The countries that circle the Mediterranean share more than the sea's azure waters. They share a love of first courses -- tapas from Spain, hors d'oeuvres and entrees from France, Italy's antipasti and primi piatti, mezethes from Greece, and the meze of the Levant and North Africa. These small dishes reflect the region's extraordinary bounty, its reliance on seasonal produce, and its emphasis on straightforward preparation.
More than 220 recipes demonstrate both the unity and the variety of Mediterranean cuisine. Olive oil, garlic, tomatoes, eggplant, peppers, onions, and fresh herbs are the foundation of all Mediterranean cooking. But what a tremendous range of flavors and textures emanate from those ingredients!
Often one brilliant idea is manipulated differently by each cuisine. Take flat bread: In Spain we find Coca de la Huerta, a summer vegetable flat bread from the Balearic Islands. France offers Provence's Pissaladiere, laced with anchovies, onions, and olives. You're probably familiar with Italy's great flat breads (like Focaccia con Gorgonzola e Pinoli), but have you ever tasted Lahmacun, a Turkish lamb and tomato pizza, spiced with cinnamon, allspice, and cloves?
The Mediterranean plays the same game with savory egg pies. You can't enter a tapas bar in Spain without being confronted by some sort of tortilla, the ubiquitous Spanish omelette that appears here with caramelized onions as Tortilla de Cebollas a la Andaluza. In the South of France an omelette might be stuffed with pistou (the French equivalent of Italian pesto), and in Italy you would find the Italian equivalent of the omelette the frittata -- made with roasted sweet peppers. In Greece, the egg has been transformed into a Sfoungato me Kolokithia Apagio, a baked omelette with rice, zucchini, leeks, feta, and mountain herbs. In Tunisia, echoes of the French occupation can be tasted in the ajja, a traditional omelette filled with Tunisia's own spicy merguez sausage.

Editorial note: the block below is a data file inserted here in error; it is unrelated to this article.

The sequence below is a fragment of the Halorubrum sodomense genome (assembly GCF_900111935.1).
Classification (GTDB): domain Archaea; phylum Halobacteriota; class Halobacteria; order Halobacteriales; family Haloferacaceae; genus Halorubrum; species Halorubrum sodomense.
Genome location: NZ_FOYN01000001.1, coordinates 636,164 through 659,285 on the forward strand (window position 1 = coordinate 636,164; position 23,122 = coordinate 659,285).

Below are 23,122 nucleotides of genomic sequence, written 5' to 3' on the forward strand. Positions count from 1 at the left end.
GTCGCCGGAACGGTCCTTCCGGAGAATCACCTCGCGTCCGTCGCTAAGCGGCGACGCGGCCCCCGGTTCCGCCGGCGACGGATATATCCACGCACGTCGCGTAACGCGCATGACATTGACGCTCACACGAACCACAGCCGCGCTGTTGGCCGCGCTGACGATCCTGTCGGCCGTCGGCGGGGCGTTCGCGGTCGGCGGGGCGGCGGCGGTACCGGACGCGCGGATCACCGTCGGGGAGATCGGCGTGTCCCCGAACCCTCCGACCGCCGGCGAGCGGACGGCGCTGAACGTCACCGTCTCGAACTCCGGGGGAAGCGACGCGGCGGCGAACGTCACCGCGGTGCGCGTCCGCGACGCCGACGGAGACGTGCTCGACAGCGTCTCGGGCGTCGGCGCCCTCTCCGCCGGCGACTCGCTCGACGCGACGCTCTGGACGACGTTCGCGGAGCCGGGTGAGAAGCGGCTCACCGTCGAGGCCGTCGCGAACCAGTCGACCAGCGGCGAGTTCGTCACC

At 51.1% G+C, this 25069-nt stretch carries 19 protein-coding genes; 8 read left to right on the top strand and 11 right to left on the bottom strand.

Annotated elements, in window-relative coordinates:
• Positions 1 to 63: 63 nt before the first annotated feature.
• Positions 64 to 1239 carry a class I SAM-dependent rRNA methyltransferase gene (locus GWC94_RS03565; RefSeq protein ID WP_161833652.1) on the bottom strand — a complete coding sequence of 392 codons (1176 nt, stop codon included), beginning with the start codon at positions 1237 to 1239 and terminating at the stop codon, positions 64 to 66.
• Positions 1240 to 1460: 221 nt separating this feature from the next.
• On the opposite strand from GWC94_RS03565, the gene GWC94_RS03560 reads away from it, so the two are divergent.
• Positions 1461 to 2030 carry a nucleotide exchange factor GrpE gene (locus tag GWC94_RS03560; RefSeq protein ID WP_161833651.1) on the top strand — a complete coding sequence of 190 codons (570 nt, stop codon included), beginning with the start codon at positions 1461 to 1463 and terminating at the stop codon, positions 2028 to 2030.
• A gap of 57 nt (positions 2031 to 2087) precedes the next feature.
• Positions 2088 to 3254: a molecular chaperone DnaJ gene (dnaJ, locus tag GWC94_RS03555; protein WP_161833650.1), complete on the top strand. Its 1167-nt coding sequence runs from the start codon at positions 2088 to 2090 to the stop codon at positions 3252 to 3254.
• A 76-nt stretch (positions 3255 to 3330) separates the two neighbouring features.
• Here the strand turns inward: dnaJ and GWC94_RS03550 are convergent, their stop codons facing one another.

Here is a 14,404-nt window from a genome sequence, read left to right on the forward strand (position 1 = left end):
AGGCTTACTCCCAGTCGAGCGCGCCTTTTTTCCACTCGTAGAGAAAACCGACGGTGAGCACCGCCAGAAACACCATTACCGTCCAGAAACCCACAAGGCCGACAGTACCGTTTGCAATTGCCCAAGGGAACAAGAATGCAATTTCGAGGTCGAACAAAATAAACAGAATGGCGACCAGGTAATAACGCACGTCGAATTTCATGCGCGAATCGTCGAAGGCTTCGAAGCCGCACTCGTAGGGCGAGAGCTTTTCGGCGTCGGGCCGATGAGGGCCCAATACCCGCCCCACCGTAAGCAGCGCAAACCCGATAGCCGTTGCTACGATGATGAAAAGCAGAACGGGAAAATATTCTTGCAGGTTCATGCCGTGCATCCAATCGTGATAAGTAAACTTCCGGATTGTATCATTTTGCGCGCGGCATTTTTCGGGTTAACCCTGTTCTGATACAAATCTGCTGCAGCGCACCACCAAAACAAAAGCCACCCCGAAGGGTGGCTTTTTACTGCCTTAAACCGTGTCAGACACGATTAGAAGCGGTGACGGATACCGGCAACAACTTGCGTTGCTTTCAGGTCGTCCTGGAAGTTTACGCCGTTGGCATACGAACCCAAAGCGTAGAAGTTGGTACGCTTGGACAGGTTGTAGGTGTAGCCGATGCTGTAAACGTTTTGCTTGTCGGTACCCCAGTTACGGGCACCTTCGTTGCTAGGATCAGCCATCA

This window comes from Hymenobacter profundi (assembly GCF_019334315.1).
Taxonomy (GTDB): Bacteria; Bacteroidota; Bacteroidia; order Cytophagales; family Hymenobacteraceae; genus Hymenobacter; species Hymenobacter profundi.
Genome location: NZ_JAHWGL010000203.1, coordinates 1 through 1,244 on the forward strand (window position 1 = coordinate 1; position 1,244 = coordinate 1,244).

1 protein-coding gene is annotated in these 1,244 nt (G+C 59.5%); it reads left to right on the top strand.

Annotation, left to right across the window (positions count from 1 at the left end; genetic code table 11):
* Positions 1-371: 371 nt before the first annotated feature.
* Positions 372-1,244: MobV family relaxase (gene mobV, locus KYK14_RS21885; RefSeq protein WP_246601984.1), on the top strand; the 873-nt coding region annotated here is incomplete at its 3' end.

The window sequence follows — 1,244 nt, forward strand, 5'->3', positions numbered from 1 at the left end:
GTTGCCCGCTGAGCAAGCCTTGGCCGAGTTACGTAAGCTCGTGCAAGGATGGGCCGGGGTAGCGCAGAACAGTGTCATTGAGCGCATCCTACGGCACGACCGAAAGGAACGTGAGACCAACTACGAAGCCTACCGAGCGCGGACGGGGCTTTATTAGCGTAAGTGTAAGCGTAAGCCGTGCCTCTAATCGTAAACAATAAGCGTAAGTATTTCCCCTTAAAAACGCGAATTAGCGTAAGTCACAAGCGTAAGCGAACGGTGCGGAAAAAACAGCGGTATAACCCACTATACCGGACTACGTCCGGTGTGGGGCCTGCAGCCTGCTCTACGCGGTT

For this authentic collection, Joanne Weir ate her way around the Mediterranean cajoling home cooks and restaurant chefs into surrendering their finest recipes. Throughout the book is a reverence for the Mediterranean practice of hanging out at the table with a glass of wine -- or sherry, or ouzo, or raki -- while nibbling on an assortment of delectable little dishes. Let From Tapas to Meze bring this gracious tradition into your home.
About the Author
Joanne Weir is an internationally known chef and cooking teacher who trained with Madeleine Kamman and cooked at Chez Panisse with Alice Waters. In addition to writing numerous pieces for food magazines, she contributed to the prize-winning France: A Culinary Journal and American Food: A Celebration. This is her first cookbook.